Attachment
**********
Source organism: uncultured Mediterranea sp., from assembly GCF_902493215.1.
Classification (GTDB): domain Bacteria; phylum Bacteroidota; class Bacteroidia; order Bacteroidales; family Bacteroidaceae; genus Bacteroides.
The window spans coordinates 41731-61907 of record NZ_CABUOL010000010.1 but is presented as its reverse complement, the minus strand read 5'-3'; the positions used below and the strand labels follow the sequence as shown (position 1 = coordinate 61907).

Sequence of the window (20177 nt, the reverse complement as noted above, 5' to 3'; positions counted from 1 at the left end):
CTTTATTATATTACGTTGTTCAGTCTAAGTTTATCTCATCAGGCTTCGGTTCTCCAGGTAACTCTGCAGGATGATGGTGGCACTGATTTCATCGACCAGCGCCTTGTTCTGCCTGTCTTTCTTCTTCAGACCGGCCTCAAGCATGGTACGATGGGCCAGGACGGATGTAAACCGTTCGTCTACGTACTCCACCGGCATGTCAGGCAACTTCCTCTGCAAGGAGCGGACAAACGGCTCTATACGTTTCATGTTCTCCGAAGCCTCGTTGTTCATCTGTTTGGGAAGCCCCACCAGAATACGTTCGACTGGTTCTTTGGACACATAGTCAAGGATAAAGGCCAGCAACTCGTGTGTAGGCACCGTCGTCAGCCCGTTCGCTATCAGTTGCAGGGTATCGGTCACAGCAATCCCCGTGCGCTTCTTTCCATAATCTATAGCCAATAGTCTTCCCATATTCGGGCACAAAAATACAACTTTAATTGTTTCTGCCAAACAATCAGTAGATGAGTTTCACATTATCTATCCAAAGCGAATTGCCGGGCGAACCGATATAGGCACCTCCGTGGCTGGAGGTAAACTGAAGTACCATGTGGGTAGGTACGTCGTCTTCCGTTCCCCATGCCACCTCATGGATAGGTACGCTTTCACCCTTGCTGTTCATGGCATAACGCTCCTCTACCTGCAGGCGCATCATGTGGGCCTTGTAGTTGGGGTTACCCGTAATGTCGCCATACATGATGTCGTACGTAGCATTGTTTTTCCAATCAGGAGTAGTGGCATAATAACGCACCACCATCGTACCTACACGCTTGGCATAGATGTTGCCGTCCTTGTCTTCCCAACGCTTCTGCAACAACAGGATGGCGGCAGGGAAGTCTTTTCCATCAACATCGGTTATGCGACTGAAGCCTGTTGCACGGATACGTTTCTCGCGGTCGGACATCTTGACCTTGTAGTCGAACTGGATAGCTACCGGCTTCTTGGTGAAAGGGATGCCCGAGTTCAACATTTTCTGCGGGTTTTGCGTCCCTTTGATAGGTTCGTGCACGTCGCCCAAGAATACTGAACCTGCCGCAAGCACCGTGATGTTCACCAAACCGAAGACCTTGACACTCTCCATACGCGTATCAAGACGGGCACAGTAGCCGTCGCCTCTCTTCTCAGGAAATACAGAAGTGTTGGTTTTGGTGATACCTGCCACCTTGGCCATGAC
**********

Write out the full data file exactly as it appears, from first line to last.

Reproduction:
Source organism: uncultured Mediterranea sp., from assembly GCF_902493215.1.
Classification (GTDB): domain Bacteria; phylum Bacteroidota; class Bacteroidia; order Bacteroidales; family Bacteroidaceae; genus Bacteroides.
The window spans coordinates 41731-61907 of record NZ_CABUOL010000010.1 but is presented as its reverse complement, the minus strand read 5'-3'; the positions used below and the strand labels follow the sequence as shown (position 1 = coordinate 61907).

Sequence of the window (20177 nt, the reverse complement as noted above, 5' to 3'; positions counted from 1 at the left end):
CTTTATTATATTACGTTGTTCAGTCTAAGTTTATCTCATCAGGCTTCGGTTCTCCAGGTAACTCTGCAGGATGATGGTGGCACTGATTTCATCGACCAGCGCCTTGTTCTGCCTGTCTTTCTTCTTCAGACCGGCCTCAAGCATGGTACGATGGGCCAGGACGGATGTAAACCGTTCGTCTACGTACTCCACCGGCATGTCAGGCAACTTCCTCTGCAAGGAGCGGACAAACGGCTCTATACGTTTCATGTTCTCCGAAGCCTCGTTGTTCATCTGTTTGGGAAGCCCCACCAGAATACGTTCGACTGGTTCTTTGGACACATAGTCAAGGATAAAGGCCAGCAACTCGTGTGTAGGCACCGTCGTCAGCCCGTTCGCTATCAGTTGCAGGGTATCGGTCACAGCAATCCCCGTGCGCTTCTTTCCATAATCTATAGCCAATAGTCTTCCCATATTCGGGCACAAAAATACAACTTTAATTGTTTCTGCCAAACAATCAGTAGATGAGTTTCACATTATCTATCCAAAGCGAATTGCCGGGCGAACCGATATAGGCACCTCCGTGGCTGGAGGTAAACTGAAGTACCATGTGGGTAGGTACGTCGTCTTCCGTTCCCCATGCCACCTCATGGATAGGTACGCTTTCACCCTTGCTGTTCATGGCATAACGCTCCTCTACCTGCAGGCGCATCATGTGGGCCTTGTAGTTGGGGTTACCCGTAATGTCGCCATACATGATGTCGTACGTAGCATTGTTTTTCCAATCAGGAGTAGTGGCATAATAACGCACCACCATCGTACCTACACGCTTGGCATAGATGTTGCCGTCCTTGTCTTCCCAACGCTTCTGCAACAACAGGATGGCGGCAGGGAAGTCTTTTCCATCAACATCGGTTATGCGACTGAAGCCTGTTGCACGGATACGTTTCTCGCGGTCGGACATCTTGACCTTGTAGTCGAACTGGATAGCTACCGGCTTCTTGGTGAAAGGGATGCCCGAGTTCAACATTTTCTGCGGGTTTTGCGTCCCTTTGATAGGTTCGTGCACGTCGCCCAAGAATACTGAACCTGCCGCAAGCACCGTGATGTTCACCAAACCGAAGACCTTGACACTCTCCATACGCGTATCAAGACGGGCACAGTAGCCGTCGCCTCTCTTCTCAGGAAATACAGAAGTGTTGGTTTTGGTGATACCTGCCACCTTGGCCATGAC